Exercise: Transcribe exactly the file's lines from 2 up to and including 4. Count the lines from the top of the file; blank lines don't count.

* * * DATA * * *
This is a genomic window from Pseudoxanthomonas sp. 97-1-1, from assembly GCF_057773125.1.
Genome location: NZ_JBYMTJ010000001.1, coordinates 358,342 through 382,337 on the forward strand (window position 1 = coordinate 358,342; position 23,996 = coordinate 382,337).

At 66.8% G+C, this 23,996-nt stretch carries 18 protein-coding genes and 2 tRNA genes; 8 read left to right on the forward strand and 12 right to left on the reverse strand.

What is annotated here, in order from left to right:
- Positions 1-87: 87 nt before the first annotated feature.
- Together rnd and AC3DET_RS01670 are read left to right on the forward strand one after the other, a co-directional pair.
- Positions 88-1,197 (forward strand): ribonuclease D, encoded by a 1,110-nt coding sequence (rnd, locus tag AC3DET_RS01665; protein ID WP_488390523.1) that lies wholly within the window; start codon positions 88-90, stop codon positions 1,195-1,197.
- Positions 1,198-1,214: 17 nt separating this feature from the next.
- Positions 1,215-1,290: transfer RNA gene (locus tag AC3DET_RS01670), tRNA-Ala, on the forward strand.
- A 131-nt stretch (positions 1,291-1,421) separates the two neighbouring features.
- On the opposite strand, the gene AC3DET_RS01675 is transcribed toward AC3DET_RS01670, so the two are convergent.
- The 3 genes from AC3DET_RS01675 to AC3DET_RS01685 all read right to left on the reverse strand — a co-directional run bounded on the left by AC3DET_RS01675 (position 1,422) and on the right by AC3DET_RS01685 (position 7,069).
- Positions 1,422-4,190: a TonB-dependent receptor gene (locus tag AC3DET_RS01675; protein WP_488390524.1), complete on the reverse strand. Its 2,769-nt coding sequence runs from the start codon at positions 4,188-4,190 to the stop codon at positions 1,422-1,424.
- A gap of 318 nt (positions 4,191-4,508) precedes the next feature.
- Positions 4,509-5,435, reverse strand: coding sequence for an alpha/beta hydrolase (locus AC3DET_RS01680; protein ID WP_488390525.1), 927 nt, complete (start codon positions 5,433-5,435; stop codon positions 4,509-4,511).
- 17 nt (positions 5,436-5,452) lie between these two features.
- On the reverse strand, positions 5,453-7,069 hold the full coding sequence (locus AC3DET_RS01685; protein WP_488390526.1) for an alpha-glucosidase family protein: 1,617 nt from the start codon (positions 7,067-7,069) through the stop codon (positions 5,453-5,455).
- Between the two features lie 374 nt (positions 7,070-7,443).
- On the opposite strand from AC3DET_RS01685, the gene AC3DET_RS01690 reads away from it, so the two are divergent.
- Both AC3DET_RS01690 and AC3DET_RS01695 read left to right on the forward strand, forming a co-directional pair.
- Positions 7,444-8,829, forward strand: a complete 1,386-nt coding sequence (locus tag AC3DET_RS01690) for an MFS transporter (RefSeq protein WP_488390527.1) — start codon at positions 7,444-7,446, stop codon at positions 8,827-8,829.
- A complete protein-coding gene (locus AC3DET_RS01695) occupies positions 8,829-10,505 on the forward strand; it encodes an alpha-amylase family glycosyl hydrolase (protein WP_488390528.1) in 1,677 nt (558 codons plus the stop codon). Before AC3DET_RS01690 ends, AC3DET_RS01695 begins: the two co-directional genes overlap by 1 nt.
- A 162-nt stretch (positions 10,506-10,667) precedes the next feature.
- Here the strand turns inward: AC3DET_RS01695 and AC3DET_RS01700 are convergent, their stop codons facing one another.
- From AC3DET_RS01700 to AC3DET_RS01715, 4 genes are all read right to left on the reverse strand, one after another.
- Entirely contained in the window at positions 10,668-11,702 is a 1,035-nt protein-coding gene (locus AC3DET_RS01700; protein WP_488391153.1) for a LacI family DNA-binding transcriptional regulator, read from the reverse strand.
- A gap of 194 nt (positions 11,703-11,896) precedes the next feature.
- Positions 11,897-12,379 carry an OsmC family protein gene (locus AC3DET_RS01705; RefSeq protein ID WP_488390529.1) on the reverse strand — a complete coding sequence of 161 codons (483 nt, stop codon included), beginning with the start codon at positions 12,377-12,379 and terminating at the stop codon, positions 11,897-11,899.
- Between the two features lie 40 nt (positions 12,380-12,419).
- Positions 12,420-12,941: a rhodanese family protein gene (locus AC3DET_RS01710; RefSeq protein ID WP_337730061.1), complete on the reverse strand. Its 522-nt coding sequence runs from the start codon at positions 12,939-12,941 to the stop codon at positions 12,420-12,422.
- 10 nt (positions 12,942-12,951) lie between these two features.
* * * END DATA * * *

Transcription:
Genome location: NZ_JBYMTJ010000001.1, coordinates 358,342 through 382,337 on the forward strand (window position 1 = coordinate 358,342; position 23,996 = coordinate 382,337).

At 66.8% G+C, this 23,996-nt stretch carries 18 protein-coding genes and 2 tRNA genes; 8 read left to right on the forward strand and 12 right to left on the reverse strand.

What is annotated here, in order from left to right: